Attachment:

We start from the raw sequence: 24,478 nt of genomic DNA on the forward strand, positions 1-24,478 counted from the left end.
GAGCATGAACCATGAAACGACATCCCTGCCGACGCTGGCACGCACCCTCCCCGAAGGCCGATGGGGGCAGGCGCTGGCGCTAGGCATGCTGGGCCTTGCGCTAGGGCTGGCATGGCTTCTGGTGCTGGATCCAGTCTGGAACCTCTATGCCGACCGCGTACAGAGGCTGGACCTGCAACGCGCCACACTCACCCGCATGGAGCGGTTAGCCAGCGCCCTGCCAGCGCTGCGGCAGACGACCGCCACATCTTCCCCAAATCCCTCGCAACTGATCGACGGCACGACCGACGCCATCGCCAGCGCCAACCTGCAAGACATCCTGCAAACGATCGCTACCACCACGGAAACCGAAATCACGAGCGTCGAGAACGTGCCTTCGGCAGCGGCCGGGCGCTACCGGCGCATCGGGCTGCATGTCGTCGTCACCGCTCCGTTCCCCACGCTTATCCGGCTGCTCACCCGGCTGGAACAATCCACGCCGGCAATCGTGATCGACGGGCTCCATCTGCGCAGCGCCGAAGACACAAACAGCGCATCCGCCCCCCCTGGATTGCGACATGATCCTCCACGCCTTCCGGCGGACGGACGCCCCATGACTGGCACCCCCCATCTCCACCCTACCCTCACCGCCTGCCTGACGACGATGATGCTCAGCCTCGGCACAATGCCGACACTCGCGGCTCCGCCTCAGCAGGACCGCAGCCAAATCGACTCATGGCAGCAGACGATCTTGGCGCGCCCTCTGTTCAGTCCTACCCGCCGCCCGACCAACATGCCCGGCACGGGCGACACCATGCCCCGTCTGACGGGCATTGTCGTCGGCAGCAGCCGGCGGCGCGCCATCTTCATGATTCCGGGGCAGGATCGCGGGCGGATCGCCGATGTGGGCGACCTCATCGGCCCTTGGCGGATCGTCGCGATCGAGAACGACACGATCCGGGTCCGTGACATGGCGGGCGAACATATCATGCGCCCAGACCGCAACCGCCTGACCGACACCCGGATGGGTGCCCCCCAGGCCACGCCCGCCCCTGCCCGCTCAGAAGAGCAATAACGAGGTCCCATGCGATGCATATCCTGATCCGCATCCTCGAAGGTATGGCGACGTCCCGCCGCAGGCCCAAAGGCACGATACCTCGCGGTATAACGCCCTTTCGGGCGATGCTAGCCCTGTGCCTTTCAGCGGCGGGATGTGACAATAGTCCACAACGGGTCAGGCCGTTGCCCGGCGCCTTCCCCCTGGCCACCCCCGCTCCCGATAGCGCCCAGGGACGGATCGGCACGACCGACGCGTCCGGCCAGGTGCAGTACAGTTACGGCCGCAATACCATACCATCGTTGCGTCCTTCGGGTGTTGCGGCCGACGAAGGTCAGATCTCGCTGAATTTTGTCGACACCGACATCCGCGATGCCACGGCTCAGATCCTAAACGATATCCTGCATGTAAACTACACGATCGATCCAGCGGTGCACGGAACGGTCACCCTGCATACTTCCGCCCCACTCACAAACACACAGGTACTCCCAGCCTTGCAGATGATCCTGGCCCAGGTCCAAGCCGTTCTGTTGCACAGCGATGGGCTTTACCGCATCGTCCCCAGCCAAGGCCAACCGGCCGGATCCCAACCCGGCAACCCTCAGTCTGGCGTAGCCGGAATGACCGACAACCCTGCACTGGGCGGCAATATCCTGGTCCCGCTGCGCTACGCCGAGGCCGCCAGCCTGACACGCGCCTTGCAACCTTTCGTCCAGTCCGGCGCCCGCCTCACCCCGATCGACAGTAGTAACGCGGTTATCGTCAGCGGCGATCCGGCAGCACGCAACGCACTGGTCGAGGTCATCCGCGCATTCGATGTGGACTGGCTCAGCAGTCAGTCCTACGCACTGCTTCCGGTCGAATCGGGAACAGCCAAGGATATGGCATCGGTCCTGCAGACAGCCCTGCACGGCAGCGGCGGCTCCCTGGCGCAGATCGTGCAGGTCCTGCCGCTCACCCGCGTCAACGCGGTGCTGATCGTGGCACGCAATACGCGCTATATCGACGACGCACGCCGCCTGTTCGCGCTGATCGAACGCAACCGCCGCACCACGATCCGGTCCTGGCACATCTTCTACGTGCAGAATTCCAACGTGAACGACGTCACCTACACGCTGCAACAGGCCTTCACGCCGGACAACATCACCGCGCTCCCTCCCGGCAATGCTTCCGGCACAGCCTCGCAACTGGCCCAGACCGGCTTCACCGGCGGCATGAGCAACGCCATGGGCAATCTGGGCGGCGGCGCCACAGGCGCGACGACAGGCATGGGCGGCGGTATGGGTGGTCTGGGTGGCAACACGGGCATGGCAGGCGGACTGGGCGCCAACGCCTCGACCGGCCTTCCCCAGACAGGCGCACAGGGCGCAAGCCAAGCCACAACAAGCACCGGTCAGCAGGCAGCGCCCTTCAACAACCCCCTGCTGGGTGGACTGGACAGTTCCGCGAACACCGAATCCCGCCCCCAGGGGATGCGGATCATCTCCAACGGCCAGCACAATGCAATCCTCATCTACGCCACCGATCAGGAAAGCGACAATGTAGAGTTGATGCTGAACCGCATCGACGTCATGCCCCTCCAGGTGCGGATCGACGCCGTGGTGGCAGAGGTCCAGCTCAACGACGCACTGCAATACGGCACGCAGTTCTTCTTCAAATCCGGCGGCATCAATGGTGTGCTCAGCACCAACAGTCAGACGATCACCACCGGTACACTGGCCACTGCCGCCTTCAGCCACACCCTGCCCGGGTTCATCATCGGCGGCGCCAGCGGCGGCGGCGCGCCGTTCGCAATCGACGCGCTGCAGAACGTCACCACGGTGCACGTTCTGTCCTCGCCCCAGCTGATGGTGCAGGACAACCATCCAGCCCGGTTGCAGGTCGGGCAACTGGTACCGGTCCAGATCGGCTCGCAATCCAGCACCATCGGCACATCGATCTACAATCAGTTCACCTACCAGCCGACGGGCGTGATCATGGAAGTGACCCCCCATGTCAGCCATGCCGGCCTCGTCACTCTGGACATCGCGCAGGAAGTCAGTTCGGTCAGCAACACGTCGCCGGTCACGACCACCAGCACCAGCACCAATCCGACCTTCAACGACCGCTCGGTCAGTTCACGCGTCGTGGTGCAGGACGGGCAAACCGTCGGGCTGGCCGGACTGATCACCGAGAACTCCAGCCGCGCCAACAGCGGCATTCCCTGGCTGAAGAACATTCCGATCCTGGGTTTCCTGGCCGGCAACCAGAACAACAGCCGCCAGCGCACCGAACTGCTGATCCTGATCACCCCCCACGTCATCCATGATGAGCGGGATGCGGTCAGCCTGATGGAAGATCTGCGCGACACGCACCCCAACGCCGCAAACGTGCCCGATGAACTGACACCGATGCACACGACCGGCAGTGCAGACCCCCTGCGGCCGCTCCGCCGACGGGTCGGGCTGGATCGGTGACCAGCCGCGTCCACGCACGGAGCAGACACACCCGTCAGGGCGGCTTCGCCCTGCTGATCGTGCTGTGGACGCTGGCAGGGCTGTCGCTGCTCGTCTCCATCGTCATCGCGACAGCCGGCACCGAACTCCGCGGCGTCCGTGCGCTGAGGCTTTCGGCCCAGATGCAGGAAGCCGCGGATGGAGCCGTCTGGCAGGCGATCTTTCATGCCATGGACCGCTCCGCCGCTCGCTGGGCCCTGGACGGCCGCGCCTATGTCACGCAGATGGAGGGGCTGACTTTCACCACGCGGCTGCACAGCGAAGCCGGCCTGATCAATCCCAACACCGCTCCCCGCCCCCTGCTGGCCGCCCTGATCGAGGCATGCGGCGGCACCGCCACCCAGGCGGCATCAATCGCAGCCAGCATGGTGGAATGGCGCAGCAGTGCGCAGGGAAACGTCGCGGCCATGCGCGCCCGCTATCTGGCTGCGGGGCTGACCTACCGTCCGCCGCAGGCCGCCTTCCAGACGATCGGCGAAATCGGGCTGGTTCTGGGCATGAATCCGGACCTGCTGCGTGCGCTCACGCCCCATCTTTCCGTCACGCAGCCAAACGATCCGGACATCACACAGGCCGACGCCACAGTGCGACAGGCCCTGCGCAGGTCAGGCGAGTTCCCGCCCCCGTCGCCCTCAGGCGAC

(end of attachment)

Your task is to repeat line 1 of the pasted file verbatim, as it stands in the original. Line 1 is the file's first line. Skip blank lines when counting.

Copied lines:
We start from the raw sequence: 24,478 nt of genomic DNA on the forward strand, positions 1-24,478 counted from the left end.